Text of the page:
Usability is vital in how customers experience websites and apps. If a site is tough to navigate, people may quickly click away, ending any chance for a conversion. However, it can often be difficult for designers to accurately gauge how usable website really is.
Fortunately, there are loads of great usability testing tools available on the internet that can help. Below, we’ll cover 20 of the best ones out there, as well as their features and intended uses.
- A/B Testing Tools
- Easy-to-Use Testing Tools
- Specialty Testing Tools
- Usability Tools With Screeners and Surveys
- General-Purpose Usability Testing Tools
A/B Testing Tools
This tool is best known for its A/B testing abilities, but it also has other standout features. For example, you can design tests for websites with dynamic content.
Which is becoming increasingly common as designers adopt more powerful and cloud-based web tech — without needing to program or code anything? It’s also user-friendly and features custom APIs and extensions for designers and other roles.
This usability testing tool was built for businesses of all sizes. It includes features that allow you to A/B test your website, target test participants based on device and perform funnel analysis.
Loop11 is an unmoderated testing tool that’s focused primarily on A/B testing, click heatmaps and clickstream analysis.
Unlike many other usability testing tools, Loop11 won’t provide you with test participants — but it will support an unlimited number of users, provided you’re on the Pro plan.
Easy-to-Use Testing Tools
Unlike other usability tools, Feng-GUI doesn’t test with live users. Instead, it uses an algorithm to simulate eye track studies.
All you need to do is upload an image of your app or website, and the tool will generate an eye-tracking heatmap that shows how humans will likely look at your product’s design.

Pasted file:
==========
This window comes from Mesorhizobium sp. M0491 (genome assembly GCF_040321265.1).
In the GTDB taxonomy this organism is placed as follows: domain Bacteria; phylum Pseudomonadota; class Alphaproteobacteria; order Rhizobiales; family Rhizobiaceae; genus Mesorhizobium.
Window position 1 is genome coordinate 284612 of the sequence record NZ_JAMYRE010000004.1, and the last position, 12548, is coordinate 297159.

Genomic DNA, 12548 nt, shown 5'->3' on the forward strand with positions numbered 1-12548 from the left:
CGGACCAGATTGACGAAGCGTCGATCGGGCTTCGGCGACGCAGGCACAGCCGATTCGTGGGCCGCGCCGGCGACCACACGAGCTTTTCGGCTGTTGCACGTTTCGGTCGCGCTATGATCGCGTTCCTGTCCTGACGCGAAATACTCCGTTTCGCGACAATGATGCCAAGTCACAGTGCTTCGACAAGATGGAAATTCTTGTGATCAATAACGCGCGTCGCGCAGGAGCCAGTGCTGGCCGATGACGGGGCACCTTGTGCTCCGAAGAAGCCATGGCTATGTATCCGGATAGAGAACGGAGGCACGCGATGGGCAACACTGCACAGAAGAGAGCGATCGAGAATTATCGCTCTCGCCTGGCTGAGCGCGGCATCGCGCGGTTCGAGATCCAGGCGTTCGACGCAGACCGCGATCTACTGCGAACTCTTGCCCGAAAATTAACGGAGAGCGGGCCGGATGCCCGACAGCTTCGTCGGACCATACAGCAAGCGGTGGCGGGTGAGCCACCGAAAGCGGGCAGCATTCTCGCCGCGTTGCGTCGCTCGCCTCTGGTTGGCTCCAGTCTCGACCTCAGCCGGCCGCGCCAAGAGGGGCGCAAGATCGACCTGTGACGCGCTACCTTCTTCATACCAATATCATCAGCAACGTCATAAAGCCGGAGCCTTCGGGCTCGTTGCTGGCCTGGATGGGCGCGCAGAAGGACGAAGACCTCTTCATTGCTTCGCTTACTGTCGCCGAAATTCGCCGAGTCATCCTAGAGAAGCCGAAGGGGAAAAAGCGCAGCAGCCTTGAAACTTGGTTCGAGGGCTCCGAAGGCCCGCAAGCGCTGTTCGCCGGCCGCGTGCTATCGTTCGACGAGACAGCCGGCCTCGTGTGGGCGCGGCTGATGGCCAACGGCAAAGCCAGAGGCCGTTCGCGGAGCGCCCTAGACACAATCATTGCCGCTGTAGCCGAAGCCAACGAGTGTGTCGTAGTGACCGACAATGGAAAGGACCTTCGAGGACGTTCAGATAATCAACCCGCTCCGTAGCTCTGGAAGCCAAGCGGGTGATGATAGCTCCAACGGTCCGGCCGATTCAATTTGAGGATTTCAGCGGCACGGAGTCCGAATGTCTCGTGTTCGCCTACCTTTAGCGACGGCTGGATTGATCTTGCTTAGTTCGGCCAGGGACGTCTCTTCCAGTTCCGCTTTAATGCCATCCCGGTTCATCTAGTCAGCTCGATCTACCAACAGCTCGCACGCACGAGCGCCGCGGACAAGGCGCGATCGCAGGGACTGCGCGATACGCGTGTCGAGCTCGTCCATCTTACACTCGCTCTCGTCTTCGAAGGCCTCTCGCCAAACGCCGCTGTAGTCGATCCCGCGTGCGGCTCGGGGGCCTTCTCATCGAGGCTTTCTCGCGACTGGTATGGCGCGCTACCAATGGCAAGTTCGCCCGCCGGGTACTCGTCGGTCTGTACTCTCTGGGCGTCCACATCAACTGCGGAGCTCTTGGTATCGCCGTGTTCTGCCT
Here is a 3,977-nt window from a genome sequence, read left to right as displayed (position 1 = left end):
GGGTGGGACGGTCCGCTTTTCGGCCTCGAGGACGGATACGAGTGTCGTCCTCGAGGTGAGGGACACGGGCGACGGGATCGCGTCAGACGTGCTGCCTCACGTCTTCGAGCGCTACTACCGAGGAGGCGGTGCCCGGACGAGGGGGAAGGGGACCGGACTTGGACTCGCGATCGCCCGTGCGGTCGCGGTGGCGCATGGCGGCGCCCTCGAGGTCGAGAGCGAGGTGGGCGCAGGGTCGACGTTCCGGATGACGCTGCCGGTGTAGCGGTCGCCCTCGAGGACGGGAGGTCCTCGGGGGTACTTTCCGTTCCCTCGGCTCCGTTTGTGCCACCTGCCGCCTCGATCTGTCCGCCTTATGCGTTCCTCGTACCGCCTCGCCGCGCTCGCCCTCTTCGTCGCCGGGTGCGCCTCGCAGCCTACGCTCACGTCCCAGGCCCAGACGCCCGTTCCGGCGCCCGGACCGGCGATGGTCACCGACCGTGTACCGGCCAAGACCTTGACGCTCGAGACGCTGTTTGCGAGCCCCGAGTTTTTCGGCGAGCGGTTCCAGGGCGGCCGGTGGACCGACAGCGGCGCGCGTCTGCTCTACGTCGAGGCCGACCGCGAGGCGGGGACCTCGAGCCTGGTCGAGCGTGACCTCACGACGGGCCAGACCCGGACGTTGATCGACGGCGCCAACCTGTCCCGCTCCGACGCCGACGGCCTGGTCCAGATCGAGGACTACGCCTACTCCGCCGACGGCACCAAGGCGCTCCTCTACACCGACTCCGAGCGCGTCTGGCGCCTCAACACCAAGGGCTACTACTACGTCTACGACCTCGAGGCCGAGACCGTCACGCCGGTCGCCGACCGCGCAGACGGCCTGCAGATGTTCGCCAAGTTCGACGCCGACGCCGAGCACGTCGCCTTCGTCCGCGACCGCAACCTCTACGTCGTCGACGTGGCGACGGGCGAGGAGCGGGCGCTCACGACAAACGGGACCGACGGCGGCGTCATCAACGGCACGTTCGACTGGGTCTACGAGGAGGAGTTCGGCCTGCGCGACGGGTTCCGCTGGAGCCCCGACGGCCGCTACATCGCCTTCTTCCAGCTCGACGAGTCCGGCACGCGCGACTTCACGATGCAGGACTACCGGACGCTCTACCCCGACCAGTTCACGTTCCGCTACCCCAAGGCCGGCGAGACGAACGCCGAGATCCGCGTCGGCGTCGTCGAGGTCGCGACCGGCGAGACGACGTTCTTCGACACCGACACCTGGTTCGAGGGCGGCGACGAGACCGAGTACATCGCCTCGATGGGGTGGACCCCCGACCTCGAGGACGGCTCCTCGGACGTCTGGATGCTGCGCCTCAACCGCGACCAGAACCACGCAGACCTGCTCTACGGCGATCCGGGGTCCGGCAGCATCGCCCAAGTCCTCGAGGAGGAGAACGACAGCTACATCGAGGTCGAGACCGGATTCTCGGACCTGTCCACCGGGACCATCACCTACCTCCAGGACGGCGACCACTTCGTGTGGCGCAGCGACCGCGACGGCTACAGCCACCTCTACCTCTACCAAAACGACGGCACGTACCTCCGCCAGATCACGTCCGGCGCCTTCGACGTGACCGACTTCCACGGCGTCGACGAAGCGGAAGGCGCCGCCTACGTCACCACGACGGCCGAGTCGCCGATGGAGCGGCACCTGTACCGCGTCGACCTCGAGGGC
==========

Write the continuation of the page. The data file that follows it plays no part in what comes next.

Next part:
Validately is a testing platform that is built from the ground up for ease-of-use. It will do the heavy lifting of usability testing for you by recruiting your subjects, setting up your test and running it. This allows you to focus on which aspects of your site need to be tested.
With Userlytics, you start by designing and uploading a user testing script. Then, you select what you want to test, and Userlytics will field people who will run through your test. It provides feedback on what works and what doesn’t.
This tool, created by UsabilityHub, is one of the best available options when it comes to budget, high-speed testing. Researchers upload a screenshot or page prototype along with a simple question about usability or page design.
Testers then have five seconds to look at the page before giving their feedback, which is collated into a single page report.
Applause is a usability testing tool built to help UX designers test across an increasingly fragmented mobile audience.
If you’ve ever struggled to test your site because of the diversity of devices and apps being used by visitors, Applause provides good device coverage in test participants. They can help designers check for all possible use cases.
Specialty Testing Tools
The rise of voice UI in the form of digital assistants and other tools has made voice UX design more important than ever. However, many standard usability testing tools can’t check for voice UX.
UserZoom is one exception. This tool includes features necessary to test your website or app based on its voice usability.
Inspectlet is a usability testing tool that allows you to record and playback videos of your visitors as they use your site.